A password will be e-mailed to you.

by Francisco Garcia

(Excerpts from Luke 1:26-38)
In the sixth month the angel Gabriel was sent by God to a town in Galilee called Nazareth, to a virgin engaged to a man whose name was Joseph, of the house of David.

And he came to her and said, “Greetings, favored one! The Lord is with you.” But she was much perplexed by his words and pondered what sort of greeting this might be. The angel said to her, “Do not be afraid, Mary, for you have found favor with God. And now, you will conceive in your womb and bear a son, and you will name him Jesus.

The angel said to her, “The Holy Spirit will come upon you, and the power of the Most High will overshadow you; therefore the child to be born will be holy; he will be called Son of God. And now, your relative Elizabeth in her old age has also conceived a son; and this is the sixth month for her who was said to be barren. For nothing will be impossible with God.” Then Mary said, “Here am I, the servant of the Lord; let it be with me according to your word.”

It is here that the birth of Jesus is foretold to Mary by the angel Gabriel. Whenever this story comes up, I imagine that some of us may be tempted to get into a discussion about the virgin birth and its historical veracity. I personally don’t find this debate very relevant or helpful to our faith journey. I try to read and reflect on any scripture with multiple approaches–a certain “hermeneutic [interpretation] of suspicion” as philosopher/theologian Paul Ricoeur would suggest, and also a hermeneutic of love and liberation. So while my critical, suspicious mind will question the virgin birth, when I ask the question, “How is God’s message of love and liberation for humanity in this story?,” I am profoundly moved by this scripture’s deep spiritual truths and the practical implications for our lives.

What I find most compelling and meaningful about this story is how God’s favor and love arrives to Mary–and therefore to us–in amazing and unpredictable ways. It comes to Mary, a young virgin of humble origins, who would have least expected such favor. That a virgin girl promised to be married would claim to be giving birth to the holy child of God is certainly a scandal. That Mary’s older cousin Elizabeth would be six months pregnant, despite having been “barren,” is preposterous. In the midst of these scandalous claims, an angel, one of God’s messengers, provides comforting and encouraging words. “Do not be afraid! Nothing will be impossible with God!”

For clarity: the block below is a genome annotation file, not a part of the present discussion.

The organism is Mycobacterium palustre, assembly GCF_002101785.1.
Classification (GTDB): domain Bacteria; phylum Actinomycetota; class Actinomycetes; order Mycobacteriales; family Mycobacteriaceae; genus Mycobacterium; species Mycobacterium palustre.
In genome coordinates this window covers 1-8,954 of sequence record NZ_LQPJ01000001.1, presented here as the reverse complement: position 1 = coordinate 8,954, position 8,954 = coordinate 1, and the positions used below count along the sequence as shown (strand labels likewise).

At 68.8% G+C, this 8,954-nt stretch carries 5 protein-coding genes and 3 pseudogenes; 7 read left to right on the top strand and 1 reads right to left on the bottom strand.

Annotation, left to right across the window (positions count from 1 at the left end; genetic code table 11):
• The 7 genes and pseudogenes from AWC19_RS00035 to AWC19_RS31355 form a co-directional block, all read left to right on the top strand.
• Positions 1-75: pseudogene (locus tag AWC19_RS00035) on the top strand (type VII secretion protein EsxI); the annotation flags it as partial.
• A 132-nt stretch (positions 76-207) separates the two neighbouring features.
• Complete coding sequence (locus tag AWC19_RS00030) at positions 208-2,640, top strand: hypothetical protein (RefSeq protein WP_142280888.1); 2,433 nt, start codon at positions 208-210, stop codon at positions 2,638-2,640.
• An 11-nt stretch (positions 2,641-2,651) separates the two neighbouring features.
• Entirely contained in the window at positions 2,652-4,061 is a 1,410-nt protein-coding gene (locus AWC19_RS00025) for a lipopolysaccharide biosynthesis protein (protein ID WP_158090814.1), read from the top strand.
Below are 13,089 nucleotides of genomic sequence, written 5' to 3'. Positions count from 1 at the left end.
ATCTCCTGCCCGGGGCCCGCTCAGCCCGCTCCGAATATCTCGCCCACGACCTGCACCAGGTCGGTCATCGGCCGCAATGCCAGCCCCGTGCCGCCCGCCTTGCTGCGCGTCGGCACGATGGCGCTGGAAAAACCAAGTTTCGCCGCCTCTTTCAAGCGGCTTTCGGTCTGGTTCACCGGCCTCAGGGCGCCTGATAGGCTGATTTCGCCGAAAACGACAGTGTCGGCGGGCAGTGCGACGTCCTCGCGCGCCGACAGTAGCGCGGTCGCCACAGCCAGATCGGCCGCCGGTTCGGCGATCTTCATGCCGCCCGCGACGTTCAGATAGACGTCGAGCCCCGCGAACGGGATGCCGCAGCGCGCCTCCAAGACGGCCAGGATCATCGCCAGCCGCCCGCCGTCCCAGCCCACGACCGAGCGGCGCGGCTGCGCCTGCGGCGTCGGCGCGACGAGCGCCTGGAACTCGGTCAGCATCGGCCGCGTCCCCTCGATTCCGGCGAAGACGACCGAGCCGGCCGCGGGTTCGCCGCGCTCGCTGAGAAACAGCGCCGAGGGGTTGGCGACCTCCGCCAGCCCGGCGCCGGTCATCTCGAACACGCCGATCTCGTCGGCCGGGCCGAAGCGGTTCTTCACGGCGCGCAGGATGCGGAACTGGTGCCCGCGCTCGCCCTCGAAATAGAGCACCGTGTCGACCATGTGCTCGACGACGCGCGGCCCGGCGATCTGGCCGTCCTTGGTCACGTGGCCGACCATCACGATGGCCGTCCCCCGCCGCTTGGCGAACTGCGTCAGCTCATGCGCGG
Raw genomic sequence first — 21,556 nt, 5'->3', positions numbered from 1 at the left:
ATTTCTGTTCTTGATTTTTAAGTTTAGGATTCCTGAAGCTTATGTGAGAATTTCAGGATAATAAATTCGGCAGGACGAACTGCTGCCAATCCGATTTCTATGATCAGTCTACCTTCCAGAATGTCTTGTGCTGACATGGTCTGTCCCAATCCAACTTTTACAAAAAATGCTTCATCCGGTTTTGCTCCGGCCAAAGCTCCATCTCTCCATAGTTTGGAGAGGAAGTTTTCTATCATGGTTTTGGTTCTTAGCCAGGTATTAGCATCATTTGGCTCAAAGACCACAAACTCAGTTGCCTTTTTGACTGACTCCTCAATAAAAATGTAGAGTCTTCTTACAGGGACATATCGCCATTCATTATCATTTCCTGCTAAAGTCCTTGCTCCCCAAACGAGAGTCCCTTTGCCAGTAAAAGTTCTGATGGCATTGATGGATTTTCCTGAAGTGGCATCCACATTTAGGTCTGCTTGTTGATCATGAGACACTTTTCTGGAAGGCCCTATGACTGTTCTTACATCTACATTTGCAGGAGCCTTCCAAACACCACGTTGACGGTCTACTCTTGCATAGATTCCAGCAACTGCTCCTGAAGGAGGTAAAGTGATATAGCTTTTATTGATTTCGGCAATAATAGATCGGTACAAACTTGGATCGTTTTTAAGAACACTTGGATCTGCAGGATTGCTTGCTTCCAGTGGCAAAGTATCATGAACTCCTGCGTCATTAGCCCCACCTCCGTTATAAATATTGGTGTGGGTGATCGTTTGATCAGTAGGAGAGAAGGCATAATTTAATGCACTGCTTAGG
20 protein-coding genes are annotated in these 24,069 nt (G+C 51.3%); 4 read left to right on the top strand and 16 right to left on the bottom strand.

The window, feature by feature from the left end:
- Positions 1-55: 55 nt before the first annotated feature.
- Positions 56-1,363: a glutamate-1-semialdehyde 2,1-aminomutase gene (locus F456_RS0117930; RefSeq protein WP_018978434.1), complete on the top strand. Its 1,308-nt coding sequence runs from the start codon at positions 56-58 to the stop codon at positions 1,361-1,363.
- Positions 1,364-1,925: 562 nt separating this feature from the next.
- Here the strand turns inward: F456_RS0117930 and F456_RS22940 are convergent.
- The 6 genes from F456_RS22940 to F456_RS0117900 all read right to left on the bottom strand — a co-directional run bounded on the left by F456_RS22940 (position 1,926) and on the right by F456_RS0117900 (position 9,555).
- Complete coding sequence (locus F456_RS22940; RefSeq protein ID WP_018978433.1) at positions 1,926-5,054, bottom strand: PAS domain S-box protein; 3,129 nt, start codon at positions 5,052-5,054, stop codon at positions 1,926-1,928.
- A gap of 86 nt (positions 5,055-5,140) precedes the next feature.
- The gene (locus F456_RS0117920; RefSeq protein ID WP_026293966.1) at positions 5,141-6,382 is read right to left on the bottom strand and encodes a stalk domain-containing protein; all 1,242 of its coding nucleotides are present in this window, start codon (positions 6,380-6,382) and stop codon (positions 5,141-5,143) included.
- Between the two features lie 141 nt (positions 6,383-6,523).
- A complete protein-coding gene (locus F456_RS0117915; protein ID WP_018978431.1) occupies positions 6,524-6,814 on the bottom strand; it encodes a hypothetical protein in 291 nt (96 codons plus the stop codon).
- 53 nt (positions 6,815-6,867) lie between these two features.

Once I take in this message through the lens of God’s love and liberation, then I find that I am fully open to the unique message that God has placed in this story for me, for my family, for our faith community, and for the wider world. It makes me see that the story really isn’t about Mary or Elizabeth or Gabriel–it’s about God’s favor and love for all of humanity in our present time, and for all of time. Through two stories of improbable and impossible conception–God’s love and favor arrives. Jesus enters the world in the most impossible, unlikely circumstances, to have us believe in the possibility of God’s abundant, fruitful love in the most difficult and barren places of our lives and society. It’s also a call for us to accept God’s favor and love, and to strive to make it tangible in every aspects of our lives and in the world. Mary had to accept the favor. Through this, broken relationships can be restored. Self-hatred can be transformed to self-love. Unjust structures can be made righteous. In our own time, who would’ve thought that the U.S. and Cuban governments would begin to restore diplomatic relations after more than 50 years of serious tension and conflict? It happened this week, after much undercover groundwork. I’d like to think that the Cuba-U.S. story has its own version of angels proclaiming God’s favor and love in unlikely, barren places, and of the people of God accepting this call and saying, “Here am I, the servant of the Lord…”